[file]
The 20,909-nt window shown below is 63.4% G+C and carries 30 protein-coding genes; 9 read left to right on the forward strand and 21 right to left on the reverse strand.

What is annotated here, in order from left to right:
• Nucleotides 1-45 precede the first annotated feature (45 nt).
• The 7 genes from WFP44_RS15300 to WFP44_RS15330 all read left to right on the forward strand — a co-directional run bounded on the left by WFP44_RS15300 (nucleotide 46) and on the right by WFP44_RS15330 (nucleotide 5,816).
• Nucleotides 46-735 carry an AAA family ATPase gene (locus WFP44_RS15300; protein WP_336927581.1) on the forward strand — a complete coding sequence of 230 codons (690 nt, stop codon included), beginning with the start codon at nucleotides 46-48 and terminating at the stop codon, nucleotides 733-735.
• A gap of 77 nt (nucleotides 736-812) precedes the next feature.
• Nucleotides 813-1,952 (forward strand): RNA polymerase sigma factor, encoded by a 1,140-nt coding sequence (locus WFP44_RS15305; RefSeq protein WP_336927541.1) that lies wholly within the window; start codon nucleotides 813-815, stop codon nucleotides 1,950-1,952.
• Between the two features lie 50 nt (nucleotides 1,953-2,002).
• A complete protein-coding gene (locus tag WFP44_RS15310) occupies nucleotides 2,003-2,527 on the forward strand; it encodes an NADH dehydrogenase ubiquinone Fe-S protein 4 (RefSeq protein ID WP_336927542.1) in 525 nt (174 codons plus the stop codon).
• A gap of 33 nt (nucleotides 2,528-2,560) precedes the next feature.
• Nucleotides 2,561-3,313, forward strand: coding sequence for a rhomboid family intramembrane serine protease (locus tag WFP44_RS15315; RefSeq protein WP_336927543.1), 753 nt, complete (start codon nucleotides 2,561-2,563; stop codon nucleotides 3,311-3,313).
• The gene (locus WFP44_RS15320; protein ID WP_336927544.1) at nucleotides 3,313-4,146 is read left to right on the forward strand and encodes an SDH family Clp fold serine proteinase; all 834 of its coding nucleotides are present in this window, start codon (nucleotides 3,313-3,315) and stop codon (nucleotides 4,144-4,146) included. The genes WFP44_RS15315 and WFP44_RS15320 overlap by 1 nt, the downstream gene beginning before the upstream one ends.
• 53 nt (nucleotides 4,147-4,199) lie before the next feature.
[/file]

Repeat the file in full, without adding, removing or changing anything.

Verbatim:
The 20,909-nt window shown below is 63.4% G+C and carries 30 protein-coding genes; 9 read left to right on the forward strand and 21 right to left on the reverse strand.

What is annotated here, in order from left to right:
• Nucleotides 1-45 precede the first annotated feature (45 nt).
• The 7 genes from WFP44_RS15300 to WFP44_RS15330 all read left to right on the forward strand — a co-directional run bounded on the left by WFP44_RS15300 (nucleotide 46) and on the right by WFP44_RS15330 (nucleotide 5,816).
• Nucleotides 46-735 carry an AAA family ATPase gene (locus WFP44_RS15300; protein WP_336927581.1) on the forward strand — a complete coding sequence of 230 codons (690 nt, stop codon included), beginning with the start codon at nucleotides 46-48 and terminating at the stop codon, nucleotides 733-735.
• A gap of 77 nt (nucleotides 736-812) precedes the next feature.
• Nucleotides 813-1,952 (forward strand): RNA polymerase sigma factor, encoded by a 1,140-nt coding sequence (locus WFP44_RS15305; RefSeq protein WP_336927541.1) that lies wholly within the window; start codon nucleotides 813-815, stop codon nucleotides 1,950-1,952.
• Between the two features lie 50 nt (nucleotides 1,953-2,002).
• A complete protein-coding gene (locus tag WFP44_RS15310) occupies nucleotides 2,003-2,527 on the forward strand; it encodes an NADH dehydrogenase ubiquinone Fe-S protein 4 (RefSeq protein ID WP_336927542.1) in 525 nt (174 codons plus the stop codon).
• A gap of 33 nt (nucleotides 2,528-2,560) precedes the next feature.
• Nucleotides 2,561-3,313, forward strand: coding sequence for a rhomboid family intramembrane serine protease (locus tag WFP44_RS15315; RefSeq protein WP_336927543.1), 753 nt, complete (start codon nucleotides 2,561-2,563; stop codon nucleotides 3,311-3,313).
• The gene (locus WFP44_RS15320; protein ID WP_336927544.1) at nucleotides 3,313-4,146 is read left to right on the forward strand and encodes an SDH family Clp fold serine proteinase; all 834 of its coding nucleotides are present in this window, start codon (nucleotides 3,313-3,315) and stop codon (nucleotides 4,144-4,146) included. The genes WFP44_RS15315 and WFP44_RS15320 overlap by 1 nt, the downstream gene beginning before the upstream one ends.
• 53 nt (nucleotides 4,147-4,199) lie before the next feature.